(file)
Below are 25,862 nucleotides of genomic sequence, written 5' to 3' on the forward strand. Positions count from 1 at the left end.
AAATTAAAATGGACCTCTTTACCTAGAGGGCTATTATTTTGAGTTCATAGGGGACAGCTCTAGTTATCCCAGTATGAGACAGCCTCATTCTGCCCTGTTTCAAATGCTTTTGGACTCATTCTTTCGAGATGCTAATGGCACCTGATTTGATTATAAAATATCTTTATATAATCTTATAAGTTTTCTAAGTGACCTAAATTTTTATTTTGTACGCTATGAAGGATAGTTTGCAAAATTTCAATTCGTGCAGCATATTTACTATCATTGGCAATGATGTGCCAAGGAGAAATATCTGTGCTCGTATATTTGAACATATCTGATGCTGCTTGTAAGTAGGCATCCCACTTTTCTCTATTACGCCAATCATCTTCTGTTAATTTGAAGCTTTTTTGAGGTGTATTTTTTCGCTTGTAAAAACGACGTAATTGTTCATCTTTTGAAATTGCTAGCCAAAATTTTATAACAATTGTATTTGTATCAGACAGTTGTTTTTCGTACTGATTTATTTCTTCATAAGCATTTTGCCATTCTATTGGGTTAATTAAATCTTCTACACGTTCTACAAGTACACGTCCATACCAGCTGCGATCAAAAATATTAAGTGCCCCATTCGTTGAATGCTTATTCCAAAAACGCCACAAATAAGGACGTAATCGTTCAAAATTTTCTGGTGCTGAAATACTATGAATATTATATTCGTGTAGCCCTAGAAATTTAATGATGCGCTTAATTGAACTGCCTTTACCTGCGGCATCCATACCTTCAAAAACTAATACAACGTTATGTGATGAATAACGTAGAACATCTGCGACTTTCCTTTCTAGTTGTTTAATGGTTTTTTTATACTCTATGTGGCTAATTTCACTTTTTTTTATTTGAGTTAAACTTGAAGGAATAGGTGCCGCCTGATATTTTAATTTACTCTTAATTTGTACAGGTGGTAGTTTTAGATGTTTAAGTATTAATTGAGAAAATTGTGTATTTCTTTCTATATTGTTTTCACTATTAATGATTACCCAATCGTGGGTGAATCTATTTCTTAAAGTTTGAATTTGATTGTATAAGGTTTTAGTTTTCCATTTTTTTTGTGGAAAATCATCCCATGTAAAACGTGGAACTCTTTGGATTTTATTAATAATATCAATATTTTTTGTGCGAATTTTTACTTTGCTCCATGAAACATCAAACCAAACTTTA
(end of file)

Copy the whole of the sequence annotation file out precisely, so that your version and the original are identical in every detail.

Below are 25,862 nucleotides of genomic sequence, written 5' to 3' on the forward strand. Positions count from 1 at the left end.
AAATTAAAATGGACCTCTTTACCTAGAGGGCTATTATTTTGAGTTCATAGGGGACAGCTCTAGTTATCCCAGTATGAGACAGCCTCATTCTGCCCTGTTTCAAATGCTTTTGGACTCATTCTTTCGAGATGCTAATGGCACCTGATTTGATTATAAAATATCTTTATATAATCTTATAAGTTTTCTAAGTGACCTAAATTTTTATTTTGTACGCTATGAAGGATAGTTTGCAAAATTTCAATTCGTGCAGCATATTTACTATCATTGGCAATGATGTGCCAAGGAGAAATATCTGTGCTCGTATATTTGAACATATCTGATGCTGCTTGTAAGTAGGCATCCCACTTTTCTCTATTACGCCAATCATCTTCTGTTAATTTGAAGCTTTTTTGAGGTGTATTTTTTCGCTTGTAAAAACGACGTAATTGTTCATCTTTTGAAATTGCTAGCCAAAATTTTATAACAATTGTATTTGTATCAGACAGTTGTTTTTCGTACTGATTTATTTCTTCATAAGCATTTTGCCATTCTATTGGGTTAATTAAATCTTCTACACGTTCTACAAGTACACGTCCATACCAGCTGCGATCAAAAATATTAAGTGCCCCATTCGTTGAATGCTTATTCCAAAAACGCCACAAATAAGGACGTAATCGTTCAAAATTTTCTGGTGCTGAAATACTATGAATATTATATTCGTGTAGCCCTAGAAATTTAATGATGCGCTTAATTGAACTGCCTTTACCTGCGGCATCCATACCTTCAAAAACTAATACAACGTTATGTGATGAATAACGTAGAACATCTGCGACTTTCCTTTCTAGTTGTTTAATGGTTTTTTTATACTCTATGTGGCTAATTTCACTTTTTTTTATTTGAGTTAAACTTGAAGGAATAGGTGCCGCCTGATATTTTAATTTACTCTTAATTTGTACAGGTGGTAGTTTTAGATGTTTAAGTATTAATTGAGAAAATTGTGTATTTCTTTCTATATTGTTTTCACTATTAATGATTACCCAATCGTGGGTGAATCTATTTCTTAAAGTTTGAATTTGATTGTATAAGGTTTTAGTTTTCCATTTTTTTTGTGGAAAATCATCCCATGTAAAACGTGGAACTCTTTGGATTTTATTAATAATATCAATATTTTTTGTGCGAATTTTTACTTTGCTCCATGAAACATCAAACCAAACTTTA